Thursday, July 07, 2005
I've had loads of emails and calls today from people making sure I wasn't caught up in the horror in London. I got to my office in EC1 at about 8:50. Five minutes later we heard there'd been an explosion at Liverpool Street. At first, we didn't think much of it, but then more reports started to come in - there'd been a power surge on the tube; reports that two tube trains had crashed. A lot of my colleagues were late because the Underground had shut down. Two girls who were turfed off the train rang in to say they'd be getting the bus.

Then we heard there'd been an explosion on a bus. Suddenly, it was clear this was terrorism. The information coming in was patchy and unreliable. Texts and calls started coming in from people at home watching TV. Ambulances screamed past the office, sirens wailing. The two girls who were getting the bus in hadn't arrived yet. No-one could get hold of them - and then we got the bad news. One of them was in hospital. The other missing. The office manager rushed to the hospital where the first girl had been taken; we heard she had a collapsed lung. Finally, we got news of our missing colleague - she was also in hospital, being treated for burns on her legs. The first girl was okay, with, in the end, just cuts and bruises. But they had been on the bus that got blown up. The burned girl, who has lived in London, had never been on a bus before - she hates them and is scared of them.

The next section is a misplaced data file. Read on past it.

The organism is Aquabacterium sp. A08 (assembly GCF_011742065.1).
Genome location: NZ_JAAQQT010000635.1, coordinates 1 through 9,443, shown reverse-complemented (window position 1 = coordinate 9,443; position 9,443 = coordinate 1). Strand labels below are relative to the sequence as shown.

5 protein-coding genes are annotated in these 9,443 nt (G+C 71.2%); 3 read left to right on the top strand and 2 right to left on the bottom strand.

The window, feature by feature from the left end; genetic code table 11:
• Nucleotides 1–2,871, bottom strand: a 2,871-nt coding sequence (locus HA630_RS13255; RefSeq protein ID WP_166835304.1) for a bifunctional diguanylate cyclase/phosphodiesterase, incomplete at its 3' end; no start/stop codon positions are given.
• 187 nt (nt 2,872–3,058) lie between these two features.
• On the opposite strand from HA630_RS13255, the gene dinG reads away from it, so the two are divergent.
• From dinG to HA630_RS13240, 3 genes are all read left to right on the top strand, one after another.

At 3pm I left the office to walk to Cannon Street station, not knowing if it was going to be open. None of the tubes or buses were running and the streets were fuller than I've ever seen them - thousands of people walking the streets, just wanting to get home. Luckily, I found a train to Tunbridge Wells where I sit now, dazed and emotional.

What a day. Yesterday, the city was euphoric because of the Olympics. Only a few days before that, the optimism of Live 8. What a week.